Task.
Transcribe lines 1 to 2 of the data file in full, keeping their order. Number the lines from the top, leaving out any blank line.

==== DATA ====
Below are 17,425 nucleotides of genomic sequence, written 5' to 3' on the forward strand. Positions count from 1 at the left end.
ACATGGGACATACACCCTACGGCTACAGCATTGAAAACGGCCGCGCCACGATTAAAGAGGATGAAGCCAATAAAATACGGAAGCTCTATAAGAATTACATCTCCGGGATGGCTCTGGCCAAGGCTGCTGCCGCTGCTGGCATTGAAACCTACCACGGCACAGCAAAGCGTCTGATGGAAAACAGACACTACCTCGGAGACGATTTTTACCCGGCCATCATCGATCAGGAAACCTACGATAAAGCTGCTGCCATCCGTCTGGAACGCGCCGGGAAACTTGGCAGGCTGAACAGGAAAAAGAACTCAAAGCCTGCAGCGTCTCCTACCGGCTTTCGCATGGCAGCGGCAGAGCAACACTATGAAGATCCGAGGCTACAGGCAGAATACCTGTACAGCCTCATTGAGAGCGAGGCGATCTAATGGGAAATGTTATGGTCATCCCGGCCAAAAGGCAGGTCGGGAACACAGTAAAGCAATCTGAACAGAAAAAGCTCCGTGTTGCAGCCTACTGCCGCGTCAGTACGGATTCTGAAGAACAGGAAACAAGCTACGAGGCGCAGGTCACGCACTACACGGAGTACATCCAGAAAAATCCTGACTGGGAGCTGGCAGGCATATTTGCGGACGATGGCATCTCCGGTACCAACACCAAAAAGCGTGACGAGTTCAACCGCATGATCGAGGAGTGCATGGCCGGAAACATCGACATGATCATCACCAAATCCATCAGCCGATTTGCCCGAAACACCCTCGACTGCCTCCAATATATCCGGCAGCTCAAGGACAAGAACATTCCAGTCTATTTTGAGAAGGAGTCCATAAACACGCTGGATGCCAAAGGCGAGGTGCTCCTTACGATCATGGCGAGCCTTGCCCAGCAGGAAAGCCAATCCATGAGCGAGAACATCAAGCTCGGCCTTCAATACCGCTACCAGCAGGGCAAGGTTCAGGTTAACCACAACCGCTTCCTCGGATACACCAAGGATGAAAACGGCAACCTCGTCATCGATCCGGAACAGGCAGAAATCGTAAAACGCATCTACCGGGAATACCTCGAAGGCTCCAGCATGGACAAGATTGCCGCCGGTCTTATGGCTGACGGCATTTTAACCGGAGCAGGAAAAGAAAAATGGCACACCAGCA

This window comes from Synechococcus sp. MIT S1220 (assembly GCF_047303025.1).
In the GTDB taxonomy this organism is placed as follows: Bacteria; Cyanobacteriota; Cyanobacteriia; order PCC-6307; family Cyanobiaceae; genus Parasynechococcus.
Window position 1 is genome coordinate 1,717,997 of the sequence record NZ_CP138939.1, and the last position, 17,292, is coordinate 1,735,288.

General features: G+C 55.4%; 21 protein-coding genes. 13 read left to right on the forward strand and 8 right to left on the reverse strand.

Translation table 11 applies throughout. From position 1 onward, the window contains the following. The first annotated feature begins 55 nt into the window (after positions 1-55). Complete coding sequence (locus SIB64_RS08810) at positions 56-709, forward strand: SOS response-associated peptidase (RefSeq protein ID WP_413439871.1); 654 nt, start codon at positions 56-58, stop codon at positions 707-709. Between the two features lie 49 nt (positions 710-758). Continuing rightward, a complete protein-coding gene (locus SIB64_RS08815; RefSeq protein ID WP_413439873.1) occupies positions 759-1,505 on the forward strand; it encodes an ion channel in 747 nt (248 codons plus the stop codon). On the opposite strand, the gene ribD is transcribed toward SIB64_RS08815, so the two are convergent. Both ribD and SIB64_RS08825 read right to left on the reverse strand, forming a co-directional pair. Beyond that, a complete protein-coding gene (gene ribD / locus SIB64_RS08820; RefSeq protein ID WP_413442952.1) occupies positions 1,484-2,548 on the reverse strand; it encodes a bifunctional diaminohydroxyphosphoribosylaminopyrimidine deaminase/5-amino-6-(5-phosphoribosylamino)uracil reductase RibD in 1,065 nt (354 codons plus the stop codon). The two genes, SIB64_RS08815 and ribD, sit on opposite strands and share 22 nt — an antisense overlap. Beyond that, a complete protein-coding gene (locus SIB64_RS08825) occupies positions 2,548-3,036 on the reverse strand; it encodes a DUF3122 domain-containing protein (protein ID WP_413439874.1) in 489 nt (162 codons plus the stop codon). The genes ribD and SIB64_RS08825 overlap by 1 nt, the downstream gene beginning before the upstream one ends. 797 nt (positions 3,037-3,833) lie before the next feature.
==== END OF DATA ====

Below are 17,425 nucleotides of genomic sequence, written 5' to 3' on the forward strand. Positions count from 1 at the left end.
ACATGGGACATACACCCTACGGCTACAGCATTGAAAACGGCCGCGCCACGATTAAAGAGGATGAAGCCAATAAAATACGGAAGCTCTATAAGAATTACATCTCCGGGATGGCTCTGGCCAAGGCTGCTGCCGCTGCTGGCATTGAAACCTACCACGGCACAGCAAAGCGTCTGATGGAAAACAGACACTACCTCGGAGACGATTTTTACCCGGCCATCATCGATCAGGAAACCTACGATAAAGCTGCTGCCATCCGTCTGGAACGCGCCGGGAAACTTGGCAGGCTGAACAGGAAAAAGAACTCAAAGCCTGCAGCGTCTCCTACCGGCTTTCGCATGGCAGCGGCAGAGCAACACTATGAAGATCCGAGGCTACAGGCAGAATACCTGTACAGCCTCATTGAGAGCGAGGCGATCTAATGGGAAATGTTATGGTCATCCCGGCCAAAAGGCAGGTCGGGAACACAGTAAAGCAATCTGAACAGAAAAAGCTCCGTGTTGCAGCCTACTGCCGCGTCAGTACGGATTCTGAAGAACAGGAAACAAGCTACGAGGCGCAGGTCACGCACTACACGGAGTACATCCAGAAAAATCCTGACTGGGAGCTGGCAGGCATATTTGCGGACGATGGCATCTCCGGTACCAACACCAAAAAGCGTGACGAGTTCAACCGCATGATCGAGGAGTGCATGGCCGGAAACATCGACATGATCATCACCAAATCCATCAGCCGATTTGCCCGAAACACCCTCGACTGCCTCCAATATATCCGGCAGCTCAAGGACAAGAACATTCCAGTCTATTTTGAGAAGGAGTCCATAAACACGCTGGATGCCAAAGGCGAGGTGCTCCTTACGATCATGGCGAGCCTTGCCCAGCAGGAAAGCCAATCCATGAGCGAGAACATCAAGCTCGGCCTTCAATACCGCTACCAGCAGGGCAAGGTTCAGGTTAACCACAACCGCTTCCTCGGATACACCAAGGATGAAAACGGCAACCTCGTCATCGATCCGGAACAGGCAGAAATCGTAAAACGCATCTACCGGGAATACCTCGAAGGCTCCAGCATGGACAAGATTGCCGCCGGTCTTATGGCTGACGGCATTTTAACCGGAGCAGGAAAAGAAAAATGGCACACCAGCA